Each of the following subsections will deal with a particular aspect of the screen design. I will try to illustrate it with examples from SuperMemo 98 and sometimes from other programs. The examples will be both positive and negative with emphasis on the latter, as they are more helpful in learning. I do not give examples from the eSuperMemo. This has to do primarily with different goals our team was trying to reach in this project. The number of programs features is minimum since we were not trying to create software that would match the product of years of development at a successful commercial company. Our product is experimental and it is a way to demonstrate a possible future direction for various lines of SuperMemo on the commercial platform.
Therefore this section, although it does not speak directly about eSuperMemo, explains rules of design that were used while designing the user interface in eSuperMemo. It is therefore included in the paper.
Amount of information presented to the user
Most guidelines specify that the amount of information presented to the user should be minimized by presenting only what is necessary to accomplish the task at hand. Determining what task the user is trying to accomplish it is usually difficult when dealing with feature-rich software packages of today. While the following example comes from SuperMemo 98, it is more characteristic for the previous versions of this program. It is a window showing various learning process parameters. Still in version 7.0 of SuperMemo, users ability to hide this information from the screen while learning was strongly limited. None of the information shown below should concern user while he is learning, since it takes away attention from what should be users primary concern: recalling information needed to answer questions and grading the quality of ones response after comparing it to the answer provided by program [see comment].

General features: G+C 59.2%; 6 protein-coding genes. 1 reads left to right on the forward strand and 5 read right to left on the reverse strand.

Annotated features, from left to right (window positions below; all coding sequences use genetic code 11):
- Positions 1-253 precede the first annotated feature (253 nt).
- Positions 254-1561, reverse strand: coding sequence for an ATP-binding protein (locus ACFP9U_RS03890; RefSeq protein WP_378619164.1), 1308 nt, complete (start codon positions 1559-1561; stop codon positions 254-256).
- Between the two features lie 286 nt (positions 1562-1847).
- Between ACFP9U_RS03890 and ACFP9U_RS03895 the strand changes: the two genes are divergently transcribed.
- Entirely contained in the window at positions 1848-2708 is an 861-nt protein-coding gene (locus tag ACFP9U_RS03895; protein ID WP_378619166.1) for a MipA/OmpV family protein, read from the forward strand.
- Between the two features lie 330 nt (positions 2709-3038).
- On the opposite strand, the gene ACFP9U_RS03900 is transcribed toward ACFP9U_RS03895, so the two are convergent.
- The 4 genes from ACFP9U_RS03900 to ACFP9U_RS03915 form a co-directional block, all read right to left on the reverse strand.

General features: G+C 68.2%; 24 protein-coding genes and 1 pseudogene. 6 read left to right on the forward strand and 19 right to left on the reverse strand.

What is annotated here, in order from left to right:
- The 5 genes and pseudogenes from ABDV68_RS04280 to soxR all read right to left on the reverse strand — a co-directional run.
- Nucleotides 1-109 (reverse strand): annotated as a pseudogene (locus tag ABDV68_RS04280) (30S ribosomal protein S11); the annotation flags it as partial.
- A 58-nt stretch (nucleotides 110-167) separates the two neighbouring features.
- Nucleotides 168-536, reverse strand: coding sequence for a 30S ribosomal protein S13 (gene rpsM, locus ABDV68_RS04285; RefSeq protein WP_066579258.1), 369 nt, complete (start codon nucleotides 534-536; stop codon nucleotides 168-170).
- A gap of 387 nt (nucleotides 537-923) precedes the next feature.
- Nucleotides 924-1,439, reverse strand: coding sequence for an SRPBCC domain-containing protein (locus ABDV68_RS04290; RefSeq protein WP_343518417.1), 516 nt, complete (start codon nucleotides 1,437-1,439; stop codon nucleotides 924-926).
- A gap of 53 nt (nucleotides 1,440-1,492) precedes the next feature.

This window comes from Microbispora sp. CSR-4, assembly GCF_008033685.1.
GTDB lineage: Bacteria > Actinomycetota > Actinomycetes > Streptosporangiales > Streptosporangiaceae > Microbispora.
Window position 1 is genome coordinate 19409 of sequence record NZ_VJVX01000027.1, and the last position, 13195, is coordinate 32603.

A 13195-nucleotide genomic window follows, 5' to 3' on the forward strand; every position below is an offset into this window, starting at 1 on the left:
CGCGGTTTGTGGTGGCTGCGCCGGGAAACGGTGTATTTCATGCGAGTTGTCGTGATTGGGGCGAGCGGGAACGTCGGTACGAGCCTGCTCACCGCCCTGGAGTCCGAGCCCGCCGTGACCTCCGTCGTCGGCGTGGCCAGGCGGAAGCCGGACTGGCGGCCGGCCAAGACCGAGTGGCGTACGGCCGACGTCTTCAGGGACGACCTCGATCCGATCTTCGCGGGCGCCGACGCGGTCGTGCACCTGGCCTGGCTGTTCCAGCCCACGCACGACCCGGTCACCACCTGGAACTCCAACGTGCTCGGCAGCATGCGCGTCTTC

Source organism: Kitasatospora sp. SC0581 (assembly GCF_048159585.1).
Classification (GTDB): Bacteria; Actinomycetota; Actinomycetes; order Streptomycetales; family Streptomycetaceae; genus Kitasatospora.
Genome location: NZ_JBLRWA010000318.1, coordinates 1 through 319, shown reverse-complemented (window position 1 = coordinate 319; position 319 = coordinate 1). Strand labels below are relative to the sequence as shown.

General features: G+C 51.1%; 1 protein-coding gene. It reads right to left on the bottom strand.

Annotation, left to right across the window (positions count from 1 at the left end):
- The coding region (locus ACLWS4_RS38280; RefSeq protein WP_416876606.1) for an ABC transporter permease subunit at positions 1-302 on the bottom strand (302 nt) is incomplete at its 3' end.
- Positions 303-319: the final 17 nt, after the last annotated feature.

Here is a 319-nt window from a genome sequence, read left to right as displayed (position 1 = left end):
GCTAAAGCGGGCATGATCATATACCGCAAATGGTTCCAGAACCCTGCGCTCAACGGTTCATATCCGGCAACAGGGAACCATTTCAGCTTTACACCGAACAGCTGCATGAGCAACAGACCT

Figure -1: Window with information about item currently learned
Once the optimal amount of information has been determined, information density considerations come into play. Information density in character mode screens has been defined as percent of available character places that have been used by characters. For graphical displays, the definition is more problematic. Analysis reveals that most textual elements in dialog box are black, and that typical MS Windows font used in dialogs (8 point MS Sans Serif) takes 57.6 pixels. Therefore, one can define information density for GUI as percentage of black pixels in a dialog box.